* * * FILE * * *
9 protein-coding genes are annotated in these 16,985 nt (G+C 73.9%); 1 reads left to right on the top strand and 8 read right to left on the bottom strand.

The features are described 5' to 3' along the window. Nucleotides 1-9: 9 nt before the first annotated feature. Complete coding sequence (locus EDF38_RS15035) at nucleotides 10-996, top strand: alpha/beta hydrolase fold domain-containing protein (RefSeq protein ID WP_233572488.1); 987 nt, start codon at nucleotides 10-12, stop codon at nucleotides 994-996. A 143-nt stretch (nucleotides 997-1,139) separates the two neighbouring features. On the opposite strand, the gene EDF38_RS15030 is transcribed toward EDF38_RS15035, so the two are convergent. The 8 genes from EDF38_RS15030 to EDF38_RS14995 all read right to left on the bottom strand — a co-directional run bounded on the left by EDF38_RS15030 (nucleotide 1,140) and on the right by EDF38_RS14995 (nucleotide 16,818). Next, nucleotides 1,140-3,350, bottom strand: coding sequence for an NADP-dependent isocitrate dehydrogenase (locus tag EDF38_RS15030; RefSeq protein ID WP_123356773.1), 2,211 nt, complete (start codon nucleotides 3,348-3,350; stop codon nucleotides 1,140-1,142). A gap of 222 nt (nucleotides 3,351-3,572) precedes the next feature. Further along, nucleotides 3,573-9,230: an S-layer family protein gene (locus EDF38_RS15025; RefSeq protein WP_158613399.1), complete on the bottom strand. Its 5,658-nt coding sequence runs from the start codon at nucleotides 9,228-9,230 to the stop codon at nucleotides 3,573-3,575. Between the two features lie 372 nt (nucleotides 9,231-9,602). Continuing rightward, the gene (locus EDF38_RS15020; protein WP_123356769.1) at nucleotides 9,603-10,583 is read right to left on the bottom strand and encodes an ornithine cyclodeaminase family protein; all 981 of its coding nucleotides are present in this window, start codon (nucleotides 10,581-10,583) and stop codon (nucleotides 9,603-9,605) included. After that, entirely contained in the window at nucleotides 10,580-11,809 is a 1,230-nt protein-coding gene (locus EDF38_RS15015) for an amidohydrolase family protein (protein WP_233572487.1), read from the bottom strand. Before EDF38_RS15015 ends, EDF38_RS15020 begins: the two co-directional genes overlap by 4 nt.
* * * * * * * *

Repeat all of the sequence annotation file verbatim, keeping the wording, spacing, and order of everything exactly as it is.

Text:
9 protein-coding genes are annotated in these 16,985 nt (G+C 73.9%); 1 reads left to right on the top strand and 8 read right to left on the bottom strand.

The features are described 5' to 3' along the window. Nucleotides 1-9: 9 nt before the first annotated feature. Complete coding sequence (locus EDF38_RS15035) at nucleotides 10-996, top strand: alpha/beta hydrolase fold domain-containing protein (RefSeq protein ID WP_233572488.1); 987 nt, start codon at nucleotides 10-12, stop codon at nucleotides 994-996. A 143-nt stretch (nucleotides 997-1,139) separates the two neighbouring features. On the opposite strand, the gene EDF38_RS15030 is transcribed toward EDF38_RS15035, so the two are convergent. The 8 genes from EDF38_RS15030 to EDF38_RS14995 all read right to left on the bottom strand — a co-directional run bounded on the left by EDF38_RS15030 (nucleotide 1,140) and on the right by EDF38_RS14995 (nucleotide 16,818). Next, nucleotides 1,140-3,350, bottom strand: coding sequence for an NADP-dependent isocitrate dehydrogenase (locus tag EDF38_RS15030; RefSeq protein ID WP_123356773.1), 2,211 nt, complete (start codon nucleotides 3,348-3,350; stop codon nucleotides 1,140-1,142). A gap of 222 nt (nucleotides 3,351-3,572) precedes the next feature. Further along, nucleotides 3,573-9,230: an S-layer family protein gene (locus EDF38_RS15025; RefSeq protein WP_158613399.1), complete on the bottom strand. Its 5,658-nt coding sequence runs from the start codon at nucleotides 9,228-9,230 to the stop codon at nucleotides 3,573-3,575. Between the two features lie 372 nt (nucleotides 9,231-9,602). Continuing rightward, the gene (locus EDF38_RS15020; protein WP_123356769.1) at nucleotides 9,603-10,583 is read right to left on the bottom strand and encodes an ornithine cyclodeaminase family protein; all 981 of its coding nucleotides are present in this window, start codon (nucleotides 10,581-10,583) and stop codon (nucleotides 9,603-9,605) included. After that, entirely contained in the window at nucleotides 10,580-11,809 is a 1,230-nt protein-coding gene (locus EDF38_RS15015) for an amidohydrolase family protein (protein WP_233572487.1), read from the bottom strand. Before EDF38_RS15015 ends, EDF38_RS15020 begins: the two co-directional genes overlap by 4 nt.